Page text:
The recent decision of Grewal v. Litt, 2019 BCSC 1154 looks at the factors the Court will consider when deciding to vary a will that treats independent adult children unequally. The potential influence of cultural traditions and customs on the parents’ decision-making was a central issue in this matter.
In this case, Nahar and Nihal Litt passed away in February and March of 2016 respectively, leaving six adult children and an estate worth approximately $9 million dollars. The family’s wealth was accumulated through real estate; particularly farmland. The Litt’s mirror wills made in December 1993 left $150,000 be each of their four daughters with the residue of their estate to be divided equally between their two sons. The result was that the daughters, collectively, received $600,000 or 6.6% of their parents’ estate whereas the sons together received $8.4 million dollars representing 93.4% of the estate.
The four daughters applied to vary their parents’ wills and sought an equal distribution of the estate among all six children. While all parties to the proceedings agreed that their parents failed to meet their moral obligations to their daughters and that the wills should be varied, the sons were not agreeable to an equal division among all six children.
In support of their claim, the daughters pointed to traditions and customs within the Sikh culture that favour sons and, as a result, discriminate against daughters. They claimed that their parents felt bound to follow these customs, which were not in keeping with contemporary standards and resulted in the unequal division of their estate. They also gave evidence relating to their contributions to the farmland that made up a large part of the estate; their relationships with their parents; and the care they provided to their parents at the end of their lives.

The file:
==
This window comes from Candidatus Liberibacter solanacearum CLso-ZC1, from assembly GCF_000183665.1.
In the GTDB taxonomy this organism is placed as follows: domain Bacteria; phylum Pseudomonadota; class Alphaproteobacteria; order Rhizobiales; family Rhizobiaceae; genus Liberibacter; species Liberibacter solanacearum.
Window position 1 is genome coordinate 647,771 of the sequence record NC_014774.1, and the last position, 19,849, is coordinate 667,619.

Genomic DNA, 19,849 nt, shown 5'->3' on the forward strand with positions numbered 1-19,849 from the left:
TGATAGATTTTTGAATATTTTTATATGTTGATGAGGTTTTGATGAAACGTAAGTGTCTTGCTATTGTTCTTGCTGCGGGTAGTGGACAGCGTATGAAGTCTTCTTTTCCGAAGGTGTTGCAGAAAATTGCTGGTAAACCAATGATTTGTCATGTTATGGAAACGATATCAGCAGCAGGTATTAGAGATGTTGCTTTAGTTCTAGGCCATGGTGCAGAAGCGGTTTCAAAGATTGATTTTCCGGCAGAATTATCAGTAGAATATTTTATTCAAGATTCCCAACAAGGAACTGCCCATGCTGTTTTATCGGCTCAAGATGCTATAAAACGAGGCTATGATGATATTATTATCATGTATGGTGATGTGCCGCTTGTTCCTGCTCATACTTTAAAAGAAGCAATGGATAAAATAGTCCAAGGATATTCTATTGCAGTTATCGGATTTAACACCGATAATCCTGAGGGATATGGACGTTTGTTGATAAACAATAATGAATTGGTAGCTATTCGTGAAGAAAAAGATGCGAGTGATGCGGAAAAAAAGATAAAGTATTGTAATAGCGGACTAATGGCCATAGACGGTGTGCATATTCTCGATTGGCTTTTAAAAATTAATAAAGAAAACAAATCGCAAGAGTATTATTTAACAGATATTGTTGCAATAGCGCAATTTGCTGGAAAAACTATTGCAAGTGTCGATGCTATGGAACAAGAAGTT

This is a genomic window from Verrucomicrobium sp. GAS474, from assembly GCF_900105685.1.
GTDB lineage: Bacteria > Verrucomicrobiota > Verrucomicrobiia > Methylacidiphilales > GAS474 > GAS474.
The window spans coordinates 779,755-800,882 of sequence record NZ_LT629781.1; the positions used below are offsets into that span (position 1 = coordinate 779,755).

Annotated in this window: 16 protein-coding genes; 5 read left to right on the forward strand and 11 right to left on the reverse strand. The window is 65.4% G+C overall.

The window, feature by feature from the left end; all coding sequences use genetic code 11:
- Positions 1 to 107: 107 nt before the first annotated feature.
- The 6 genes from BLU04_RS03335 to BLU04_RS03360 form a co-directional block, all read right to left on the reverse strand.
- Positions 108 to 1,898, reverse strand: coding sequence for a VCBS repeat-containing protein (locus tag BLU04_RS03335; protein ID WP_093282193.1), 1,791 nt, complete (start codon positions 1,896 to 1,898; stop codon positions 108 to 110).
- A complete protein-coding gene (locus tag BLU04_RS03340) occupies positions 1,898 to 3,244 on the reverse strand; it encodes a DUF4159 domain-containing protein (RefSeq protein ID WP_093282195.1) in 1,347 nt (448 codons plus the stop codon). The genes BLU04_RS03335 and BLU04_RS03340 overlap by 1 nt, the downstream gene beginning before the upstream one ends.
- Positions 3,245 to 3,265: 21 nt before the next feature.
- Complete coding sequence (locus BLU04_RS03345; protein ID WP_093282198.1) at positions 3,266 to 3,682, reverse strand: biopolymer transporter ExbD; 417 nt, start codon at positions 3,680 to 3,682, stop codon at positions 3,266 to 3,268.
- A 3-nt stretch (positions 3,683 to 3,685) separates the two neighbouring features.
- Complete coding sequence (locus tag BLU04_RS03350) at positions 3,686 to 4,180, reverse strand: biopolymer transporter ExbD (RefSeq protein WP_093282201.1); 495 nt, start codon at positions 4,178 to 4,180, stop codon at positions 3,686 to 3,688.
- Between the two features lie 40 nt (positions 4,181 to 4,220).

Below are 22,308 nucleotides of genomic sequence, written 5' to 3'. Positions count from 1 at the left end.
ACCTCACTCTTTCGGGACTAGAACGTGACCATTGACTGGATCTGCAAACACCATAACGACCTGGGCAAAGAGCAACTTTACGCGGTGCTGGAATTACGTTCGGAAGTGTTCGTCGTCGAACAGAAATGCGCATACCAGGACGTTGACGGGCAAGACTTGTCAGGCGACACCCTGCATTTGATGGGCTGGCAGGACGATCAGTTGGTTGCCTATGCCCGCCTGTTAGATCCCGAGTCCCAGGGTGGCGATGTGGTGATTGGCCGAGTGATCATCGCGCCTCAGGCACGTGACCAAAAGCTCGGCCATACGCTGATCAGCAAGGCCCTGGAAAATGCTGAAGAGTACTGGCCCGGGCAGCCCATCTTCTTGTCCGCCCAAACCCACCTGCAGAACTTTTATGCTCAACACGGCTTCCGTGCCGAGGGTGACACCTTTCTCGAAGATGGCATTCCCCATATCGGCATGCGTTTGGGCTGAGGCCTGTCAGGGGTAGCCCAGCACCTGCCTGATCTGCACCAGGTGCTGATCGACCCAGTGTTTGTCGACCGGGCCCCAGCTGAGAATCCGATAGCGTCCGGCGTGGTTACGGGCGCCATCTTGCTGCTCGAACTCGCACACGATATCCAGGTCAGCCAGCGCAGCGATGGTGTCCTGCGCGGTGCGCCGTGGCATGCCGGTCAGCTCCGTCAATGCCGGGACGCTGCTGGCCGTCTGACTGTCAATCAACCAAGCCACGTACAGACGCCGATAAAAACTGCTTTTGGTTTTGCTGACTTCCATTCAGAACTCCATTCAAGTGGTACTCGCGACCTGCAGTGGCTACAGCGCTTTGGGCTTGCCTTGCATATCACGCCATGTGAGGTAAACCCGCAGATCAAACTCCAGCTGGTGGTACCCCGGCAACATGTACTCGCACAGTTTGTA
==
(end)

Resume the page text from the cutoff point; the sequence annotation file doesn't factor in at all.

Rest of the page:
In deciding that the daughters’ collective share of the parents’ estate should be increased from 6.6% to 60%, leaving the remaining 40% to be shared between the sons, the Court considered: gifts and benefits made to the children during the parents’ lifetime; the parents’ reasons for the distribution; the reasonably-held expectations of the children; the children’s contribution to the estate; the children’s relationship with their parents and contribution to their care; and the children’s personal circumstances. The Court also looked at the size of the estate, which was sufficient to provide for all of the independent adult children.
Throughout their lives, all children had assisted with and worked on the farm to varying degrees. The sons’ use of the farmland and receipt of revenue was considered both as a benefit received by the sons, which heightened the parents’ moral obligation to their daughters, and evidence in support of one son’s reasonable belief that he would receive a greater share of the estate. There were no circumstances that the Court found would negate the parents’ moral obligation to their daughters. They did consider a period of estrangement between the parents and one daughter, but as the parties had reconciled prior to the parents’ deaths, this was not a circumstance that would negate the parents’ moral obligation to that daughter.
In considering whether the parents were “bound” by culture and tradition, the Court accepted that the sons and daughters were treated unequally during their lifetime and by the wills, and that culture and tradition may have influenced the parents’ decisions with respect to distribution of their estate. The Court did not accept that this influence amounted to the parents believing they were bound with respect to decisions relating to their estate. The Court pointed to the fact that despite being estranged from her parents at the time the wills were made, one daughter was still treated in an equal manner as the other daughters.
This decision highlights that variation of a will to create an adequate, just, and equitable division will not always result in an equal division. The Court’s role is not to re-write the will, but only to vary it as necessary to create an adequate, just, and equitable result. In upholding the parents’ testamentary autonomy, the court chose to give equal portions of the estate to the daughters and equal portions to the sons, as opposed to equal division among all six children.